Made for another world

"If I discover within myself a desire which no experience in the world can satisfy, the most probable explanation is that I was made for another world." C. S. Lewis

Tuesday, January 1, 2013

How Much is too Much?

I wrote this post in January 2012. Little did I know that in less than a year I would be traveling to Serbia to touch the children God was just beginning to burden my heart with. My ears were beginning to pick up the whispers of adoptive love God was speaking, I was stirring with anticipation, full of questions. How could I know that it wouldn't just be one child, but many that would capture my heart and motivate me to action. Last year I pondered adoption and loving the needy, this year a ministry to those children is being birthed. God's plan is more stunning than I could have imagined! In 2013 I can only imagine what God holds in store!

Me and a new friend, Dom Veternik, Serbia

Is the cost of adoption really worth it? Lets face it, perhaps more people would adopt if the path of adoption wasn't so grueling. The financial cost alone is enough of a deterrent. An international adoption can be as much as some family's income for the year, reaching twenty five, thirty, even forty thousand dollars. It takes my breath away.

But the cost must be counted far beyond the financial aspect. Traveling across the globe and spending, in some cases, weeks in a foreign country away from family can be intimidating. Far from a sight seeing trip, it's an emotional journey, a heart quest. The red tape must be sliced through, the stacks of paperwork completed, the process is an investment.

Then there are the questions that beg to be answered. What risks are involved? Will there be unseen medical costs when the child comes home? Will the family adjust well, how will the other children transition? How hard will it be to bond with a child that may not even speak our language? Will we involve birth parents and how will that work? The questions and what ifs could fill a book.

Why should we as believers invest in the cause of the orphan? What makes it worth it? Is the cost too great to expect us to become personally involved?

I must admit that in the past not only was I unable to consider rescuing an orphan internationally, I couldn't even look their situation full in the face. Just to identify their pain, to witness at times their sub-standard living conditions cost more than I was willing to pay. But that's beginning to change for me.

In the Old Testament God established laws that provided for the fatherless, widowed and foreigners. With the obedience of these laws came his blessing. In Psalms God describes himself as the helper and defender of the fatherless. He clearly asks his followers to provide care to the poor, helpless and needy of the world. (Ps. 68:5-6, Duet. 10:18, Duet. 24:17-18)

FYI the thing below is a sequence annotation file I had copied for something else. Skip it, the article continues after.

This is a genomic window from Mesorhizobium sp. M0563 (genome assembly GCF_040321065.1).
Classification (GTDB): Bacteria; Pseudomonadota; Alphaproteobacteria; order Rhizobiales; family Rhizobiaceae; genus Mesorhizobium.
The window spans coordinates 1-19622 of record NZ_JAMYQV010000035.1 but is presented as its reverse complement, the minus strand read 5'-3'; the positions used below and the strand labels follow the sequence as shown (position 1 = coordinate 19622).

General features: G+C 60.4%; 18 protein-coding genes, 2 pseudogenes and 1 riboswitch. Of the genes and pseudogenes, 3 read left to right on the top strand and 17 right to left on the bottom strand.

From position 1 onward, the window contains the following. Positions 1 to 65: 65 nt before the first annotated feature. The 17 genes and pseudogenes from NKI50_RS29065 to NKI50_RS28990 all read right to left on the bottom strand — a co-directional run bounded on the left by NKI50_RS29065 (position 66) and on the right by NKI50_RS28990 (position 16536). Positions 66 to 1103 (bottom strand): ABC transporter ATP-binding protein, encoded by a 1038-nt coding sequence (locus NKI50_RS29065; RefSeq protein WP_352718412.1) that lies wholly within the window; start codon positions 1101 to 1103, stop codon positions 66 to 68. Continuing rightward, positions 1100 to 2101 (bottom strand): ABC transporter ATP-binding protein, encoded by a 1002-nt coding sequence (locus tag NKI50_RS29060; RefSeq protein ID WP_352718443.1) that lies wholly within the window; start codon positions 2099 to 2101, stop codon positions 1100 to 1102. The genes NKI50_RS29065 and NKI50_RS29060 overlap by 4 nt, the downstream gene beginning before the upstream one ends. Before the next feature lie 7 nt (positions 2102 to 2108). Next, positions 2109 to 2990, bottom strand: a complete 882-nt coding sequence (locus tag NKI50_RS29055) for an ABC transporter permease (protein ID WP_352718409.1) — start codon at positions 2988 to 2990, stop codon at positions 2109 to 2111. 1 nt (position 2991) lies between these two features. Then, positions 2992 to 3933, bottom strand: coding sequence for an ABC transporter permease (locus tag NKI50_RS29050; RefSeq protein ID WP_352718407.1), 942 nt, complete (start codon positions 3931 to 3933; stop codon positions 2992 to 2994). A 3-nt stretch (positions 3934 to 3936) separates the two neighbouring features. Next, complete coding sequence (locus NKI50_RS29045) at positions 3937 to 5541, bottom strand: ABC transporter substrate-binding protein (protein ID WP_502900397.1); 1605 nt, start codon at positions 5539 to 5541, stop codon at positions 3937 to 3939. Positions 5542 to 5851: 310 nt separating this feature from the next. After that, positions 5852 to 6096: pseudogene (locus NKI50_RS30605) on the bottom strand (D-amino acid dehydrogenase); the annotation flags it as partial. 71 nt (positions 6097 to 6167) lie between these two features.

More than recognizing his expectation of action on my part, it's the recognition of action on his that has changed me. "Praise be to the God and Father of our Lord Jesus Christ, who has blessed us in the heavenly realms with every spiritual blessing in Christ. For he chose us in him before the creation of the world to be holy and blameless in his sight. In love he predestined us for adoption to sonship through Jesus Christ, in accordance with his pleasure and will— to the praise of his glorious grace, which he has freely given us in the One he loves." Ephesians 1:3-6

Do you hear the joy of those verses? It brings him pleasure to purchase us as his own. And it should make our hearts rejoice to recall what we once were and what we've now become, from enemies to sons.

But I'm always amazed to recognize the cost that was counted "before the creation of the world" for our adoption. It wasn't overseas travel, although Jesus did leave his glorious throne and humble himself to an earthly life. Financial resources weren't an issue in our adoption, oh no, it was life blood that bought our sonship. I doubt God asked questions like, will my adopted child adjust to my family, will they have residual expenses or discipline issues, will they get along with my other children, will they bond with me. He already knew the answer to those questions.

Is adoption worth the cost? Ask God, he knows, he can tell you from his own experience. As costly as adoption may be, I guarantee no adoption will cost us what it cost him. It's normal to be intimidated by such a huge undertaking and wise to evaluate the situation with prayer and trusted advisers. I myself, while at times overwhelmed, am excited to press in and understand my own adoption better. I'm eager to know the heart of my Father as he reflects his redeeming love through me. And I have no doubt that as his adopted children commit to adopt the broken and lonely of the world, he will provide the resources. After all he's already provided his own son how could he do any less.

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